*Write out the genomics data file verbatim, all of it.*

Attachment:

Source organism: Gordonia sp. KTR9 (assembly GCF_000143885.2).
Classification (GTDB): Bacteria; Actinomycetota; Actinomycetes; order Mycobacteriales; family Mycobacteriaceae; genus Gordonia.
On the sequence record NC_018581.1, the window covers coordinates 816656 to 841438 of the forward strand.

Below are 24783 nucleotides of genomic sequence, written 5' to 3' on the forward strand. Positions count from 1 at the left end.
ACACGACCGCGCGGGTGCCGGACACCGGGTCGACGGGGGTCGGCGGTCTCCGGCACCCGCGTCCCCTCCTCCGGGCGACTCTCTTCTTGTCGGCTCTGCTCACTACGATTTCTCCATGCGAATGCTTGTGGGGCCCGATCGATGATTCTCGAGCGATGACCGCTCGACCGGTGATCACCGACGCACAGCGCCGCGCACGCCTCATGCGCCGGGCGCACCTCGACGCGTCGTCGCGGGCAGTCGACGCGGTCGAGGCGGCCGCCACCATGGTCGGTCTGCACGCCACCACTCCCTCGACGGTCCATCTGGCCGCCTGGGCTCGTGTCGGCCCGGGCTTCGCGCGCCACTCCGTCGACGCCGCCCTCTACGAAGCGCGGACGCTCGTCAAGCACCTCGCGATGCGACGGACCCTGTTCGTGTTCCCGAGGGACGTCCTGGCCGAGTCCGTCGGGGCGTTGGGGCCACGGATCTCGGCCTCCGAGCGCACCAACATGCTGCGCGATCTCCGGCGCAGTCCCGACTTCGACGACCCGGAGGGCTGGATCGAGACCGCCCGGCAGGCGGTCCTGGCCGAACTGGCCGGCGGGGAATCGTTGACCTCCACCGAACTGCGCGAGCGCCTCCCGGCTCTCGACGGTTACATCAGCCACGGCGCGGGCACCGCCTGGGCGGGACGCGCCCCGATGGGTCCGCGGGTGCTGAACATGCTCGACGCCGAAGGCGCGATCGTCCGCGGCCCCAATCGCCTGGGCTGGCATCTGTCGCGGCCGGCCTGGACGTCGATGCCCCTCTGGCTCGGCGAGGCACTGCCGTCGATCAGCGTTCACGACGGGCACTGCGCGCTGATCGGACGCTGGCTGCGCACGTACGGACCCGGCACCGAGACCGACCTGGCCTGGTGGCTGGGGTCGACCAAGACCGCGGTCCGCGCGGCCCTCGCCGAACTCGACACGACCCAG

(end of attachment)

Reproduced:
Source organism: Gordonia sp. KTR9 (assembly GCF_000143885.2).
Classification (GTDB): Bacteria; Actinomycetota; Actinomycetes; order Mycobacteriales; family Mycobacteriaceae; genus Gordonia.
On the sequence record NC_018581.1, the window covers coordinates 816656 to 841438 of the forward strand.

Below are 24783 nucleotides of genomic sequence, written 5' to 3' on the forward strand. Positions count from 1 at the left end.
ACACGACCGCGCGGGTGCCGGACACCGGGTCGACGGGGGTCGGCGGTCTCCGGCACCCGCGTCCCCTCCTCCGGGCGACTCTCTTCTTGTCGGCTCTGCTCACTACGATTTCTCCATGCGAATGCTTGTGGGGCCCGATCGATGATTCTCGAGCGATGACCGCTCGACCGGTGATCACCGACGCACAGCGCCGCGCACGCCTCATGCGCCGGGCGCACCTCGACGCGTCGTCGCGGGCAGTCGACGCGGTCGAGGCGGCCGCCACCATGGTCGGTCTGCACGCCACCACTCCCTCGACGGTCCATCTGGCCGCCTGGGCTCGTGTCGGCCCGGGCTTCGCGCGCCACTCCGTCGACGCCGCCCTCTACGAAGCGCGGACGCTCGTCAAGCACCTCGCGATGCGACGGACCCTGTTCGTGTTCCCGAGGGACGTCCTGGCCGAGTCCGTCGGGGCGTTGGGGCCACGGATCTCGGCCTCCGAGCGCACCAACATGCTGCGCGATCTCCGGCGCAGTCCCGACTTCGACGACCCGGAGGGCTGGATCGAGACCGCCCGGCAGGCGGTCCTGGCCGAACTGGCCGGCGGGGAATCGTTGACCTCCACCGAACTGCGCGAGCGCCTCCCGGCTCTCGACGGTTACATCAGCCACGGCGCGGGCACCGCCTGGGCGGGACGCGCCCCGATGGGTCCGCGGGTGCTGAACATGCTCGACGCCGAAGGCGCGATCGTCCGCGGCCCCAATCGCCTGGGCTGGCATCTGTCGCGGCCGGCCTGGACGTCGATGCCCCTCTGGCTCGGCGAGGCACTGCCGTCGATCAGCGTTCACGACGGGCACTGCGCGCTGATCGGACGCTGGCTGCGCACGTACGGACCCGGCACCGAGACCGACCTGGCCTGGTGGCTGGGGTCGACCAAGACCGCGGTCCGCGCGGCCCTCGCCGAACTCGACACGACCCAG